Saskatchewan·In Your Shoes

Why do people pay to be terrified? Scaring the Roughriders showed me why

The Saskatchewan Roughriders walk through an unnerving hunt, with a psychologist explaining why some humans like to be terrified.

Experiencing fear in a safe, controlled environment can be euphoric, says psychologist

A killer clown was one of the unsettling characters walking through a Mystery Mansion doll hunt in Regina on Friday night, with the Saskatchewan Roughriders the willing victims. (CBC News)

I'm dressed as a demonic rabbit and waiting in a nearly pitch-black closet to jump out at a group of Saskatchewan Roughriders.

Given these men are used to crushing 300 lb. attackers on the field, this doesn't feel like my brightest moment.

The Roughriders are here tonight courtesy of their running back Marcus Thigpen, who has decided, in one teammate's words, "to get Thiggy with it" and set them all up for a laugh. He's told them they're just making a quick stop before going to watch the Raptors' game on TV.

Instead, he's brought them to Regina's Mystery Mansion Doll Hunt. People entering this aging and creepy house must search and find six dolls, while bunnies in need of dental work and killer clowns jump out at unexpected moments.

Six dolls are hidden through the house, waiting to be found. (CBC News)

Dripping noises and a child's blood curdling cries echo hauntingly through the rooms.

"It's Halloween time. Being scared is always fun," Thigpen says, calling it an "adrenaline rush."

But is it? As I wait in the dark, my heart pounding, I'm struggling to understand why people keep describing fear — and scaring others — as an adrenaline rush. Why do people pay to be terrified?

Fear with a safety cord

It's not the actual sensation of fear that people enjoy, Dr. Steve Joordens, professor of psychology at University of Toronto Scarborough, tells me.

When you actually feel your life is in danger, your body goes into fight or flight mode. Your heart rate speeds up, your blood begins pumping and delivering more oxygen, as you prepare to fight the threat or run away.  

"It does feel energizing, but it doesn't feel good," he said, giving the example of someone feeling an earthquake beginning, or a woman who believes a man is following her.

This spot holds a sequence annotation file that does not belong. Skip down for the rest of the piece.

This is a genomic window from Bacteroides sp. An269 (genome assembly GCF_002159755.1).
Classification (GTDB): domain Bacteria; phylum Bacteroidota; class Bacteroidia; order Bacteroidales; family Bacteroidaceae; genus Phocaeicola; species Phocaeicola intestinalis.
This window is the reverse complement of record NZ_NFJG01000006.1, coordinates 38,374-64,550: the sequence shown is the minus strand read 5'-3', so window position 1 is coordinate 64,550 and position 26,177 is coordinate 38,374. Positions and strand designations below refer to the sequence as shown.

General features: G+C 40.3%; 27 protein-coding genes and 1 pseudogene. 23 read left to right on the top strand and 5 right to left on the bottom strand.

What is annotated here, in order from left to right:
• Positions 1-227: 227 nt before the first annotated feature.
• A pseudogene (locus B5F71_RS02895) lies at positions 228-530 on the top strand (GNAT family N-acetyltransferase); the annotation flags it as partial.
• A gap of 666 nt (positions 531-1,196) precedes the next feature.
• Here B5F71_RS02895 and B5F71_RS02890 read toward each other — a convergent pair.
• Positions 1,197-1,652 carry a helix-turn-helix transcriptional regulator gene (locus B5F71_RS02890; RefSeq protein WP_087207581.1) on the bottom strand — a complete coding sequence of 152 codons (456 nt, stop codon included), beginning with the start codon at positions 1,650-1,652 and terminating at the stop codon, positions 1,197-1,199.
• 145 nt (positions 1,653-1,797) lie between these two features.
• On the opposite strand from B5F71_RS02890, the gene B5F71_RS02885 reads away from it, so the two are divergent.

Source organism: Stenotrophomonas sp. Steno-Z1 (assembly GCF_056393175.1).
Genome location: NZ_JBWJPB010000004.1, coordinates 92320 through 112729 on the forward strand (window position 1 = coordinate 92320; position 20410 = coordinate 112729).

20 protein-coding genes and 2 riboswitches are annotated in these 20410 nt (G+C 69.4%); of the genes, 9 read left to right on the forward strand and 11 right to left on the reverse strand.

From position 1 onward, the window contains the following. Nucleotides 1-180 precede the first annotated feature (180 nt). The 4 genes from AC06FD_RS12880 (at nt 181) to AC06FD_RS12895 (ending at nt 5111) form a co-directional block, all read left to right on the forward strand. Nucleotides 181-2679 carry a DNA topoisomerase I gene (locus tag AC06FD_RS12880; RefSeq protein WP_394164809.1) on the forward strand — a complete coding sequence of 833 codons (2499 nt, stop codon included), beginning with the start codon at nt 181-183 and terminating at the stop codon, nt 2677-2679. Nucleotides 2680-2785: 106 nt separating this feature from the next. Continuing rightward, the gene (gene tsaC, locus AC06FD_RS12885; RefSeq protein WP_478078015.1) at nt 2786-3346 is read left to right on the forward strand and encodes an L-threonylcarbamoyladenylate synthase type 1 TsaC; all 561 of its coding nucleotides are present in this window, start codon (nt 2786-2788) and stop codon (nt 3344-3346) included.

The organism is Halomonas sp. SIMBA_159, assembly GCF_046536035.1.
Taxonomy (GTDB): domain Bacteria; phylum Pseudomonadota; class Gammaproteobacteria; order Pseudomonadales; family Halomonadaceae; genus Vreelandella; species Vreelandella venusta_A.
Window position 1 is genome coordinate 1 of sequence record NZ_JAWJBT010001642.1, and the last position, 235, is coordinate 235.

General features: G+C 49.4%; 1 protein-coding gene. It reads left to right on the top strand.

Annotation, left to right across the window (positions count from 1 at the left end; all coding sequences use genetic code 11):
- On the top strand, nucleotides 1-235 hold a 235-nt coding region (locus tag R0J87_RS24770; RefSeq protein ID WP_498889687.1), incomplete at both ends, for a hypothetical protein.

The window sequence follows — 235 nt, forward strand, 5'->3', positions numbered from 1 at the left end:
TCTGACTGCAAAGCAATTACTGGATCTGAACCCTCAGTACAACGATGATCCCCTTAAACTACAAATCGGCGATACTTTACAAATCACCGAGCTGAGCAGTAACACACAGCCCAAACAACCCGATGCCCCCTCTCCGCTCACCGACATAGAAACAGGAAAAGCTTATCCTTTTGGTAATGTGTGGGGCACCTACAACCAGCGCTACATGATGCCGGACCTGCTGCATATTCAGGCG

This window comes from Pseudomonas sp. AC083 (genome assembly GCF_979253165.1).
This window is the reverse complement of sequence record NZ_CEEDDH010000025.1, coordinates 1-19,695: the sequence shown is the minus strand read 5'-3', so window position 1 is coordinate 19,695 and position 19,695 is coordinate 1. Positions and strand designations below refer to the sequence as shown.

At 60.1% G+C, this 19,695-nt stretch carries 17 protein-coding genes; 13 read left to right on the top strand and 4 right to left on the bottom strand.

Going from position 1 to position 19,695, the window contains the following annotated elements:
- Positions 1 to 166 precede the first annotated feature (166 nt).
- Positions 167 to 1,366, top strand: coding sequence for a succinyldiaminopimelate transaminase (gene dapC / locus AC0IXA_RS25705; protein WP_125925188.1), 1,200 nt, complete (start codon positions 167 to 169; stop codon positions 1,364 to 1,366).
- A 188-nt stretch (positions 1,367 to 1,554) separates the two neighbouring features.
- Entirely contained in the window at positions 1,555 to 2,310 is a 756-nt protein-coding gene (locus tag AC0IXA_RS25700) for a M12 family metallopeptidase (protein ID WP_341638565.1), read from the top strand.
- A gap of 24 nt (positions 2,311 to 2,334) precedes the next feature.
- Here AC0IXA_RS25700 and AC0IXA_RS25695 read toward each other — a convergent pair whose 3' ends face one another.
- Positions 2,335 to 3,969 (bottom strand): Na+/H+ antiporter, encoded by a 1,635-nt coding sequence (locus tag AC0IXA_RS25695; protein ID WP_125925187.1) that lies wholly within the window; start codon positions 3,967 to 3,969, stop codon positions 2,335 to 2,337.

"It feels scary, it feels terrifying."

But when people seek out thrills like bungee-jumping or skydiving, or going through a haunted house, there's an important difference, he said.

People who enjoy these kind of thrills can zoom out from the experience, realizing they are safe. And when they look over and see their other friends reacting, and laughing, they coast down the emotional roller-coaster, with dopamine flooding their system.  

"It's kind of like the parachute cord opening," he said, explaining people wouldn't enjoy that thrill without the parachute. "There's still this sense of control and safety behind the whole thing."

Delivering the punch

Now I can hear the five Riders coming closer to my hiding spot. They're joking with each other, but I can also hear their nervousness, not knowing what's next. Their voices buck me up, and that feeling of too-real fear subsides into realizing I'm in an act, that I'm safe — and I'm in control.

Five Saskatchewan Roughriders say they never get scared on the football field, but being confronted unexpectedly with a bunny with creepy teeth was distinctly unnerving. (Submitted photo)

Now I feel good, that positive chemical response surging through my bloodstream.

The door slowly swings open.   

A couple of the Roughriders swear, caught by surprise. They take a step backwards as they catch sight of me, before recovering.

"You need to stay in there," one of them warns me, as he reaches around gingerly to look for a doll in the closet.

I give a tiny wave, and I can see him cringe. This is getting more fun by the minute.

I follow them downstairs as they continue searching for the last dolls. They seem to be torn between laughter and terror.

"I farted," quarterback Brandon Bridge says more than once to his teammates. "I'm nervous."

But when they get to the final act and the last surprise of this Mystery Mansion, all five are jumping over each other to bolt out the front door. Their teeth gleam from the streetlight outdoors, as they fall over, laughing, feeling the euphoria that accompanies the realization there's nothing to fear.

A group of Saskatchewan Roughriders were feeling the rush after they got through a Halloween scare experience. (CBC News)

They turn on Josiah St. John, an offensive lineman with the team.

"Josiah St. John's supposed to be protecting, that's his job," Bridge says. "But this guy is the first man to break through the door!"

Thigpen's gotten what he wanted out of the night, a rise out of his teammates.

"We're together every day, so watching them outside of their element was a lot of fun," he says, chuckling.

Playing with our deepest fear

For Joordens, Halloween can seem like a strange holiday, in which people celebrate ghouls, demons and death. But in a world where there are real fears, Halloween can be a distraction, a chance to play in an alternate world.

"We get to play with our deepest fear, which is our own mortality," Joordens said.  "Maybe that's an antidote to all the other fearful things in our life, that we don't have control over."

After all, tonight, we'll be surrounded by our darkest nightmares. We'll flirt with danger. All bets are off. A short East Indian girl may even make a towering Roughrider fart with terror.  

But when we open our eyes and look closer, we know we can walk through all those fears, untouched. Just for tonight, we can feel invincible.

About the Author

Janani Whitfield spent 10 years working in the newspaper industry in Alberta before joining CBC Saskatchewan as a web writer in 2017. Contact her at janani.whitfield@cbc.ca on on Twitter, @WhitfieldJanani.

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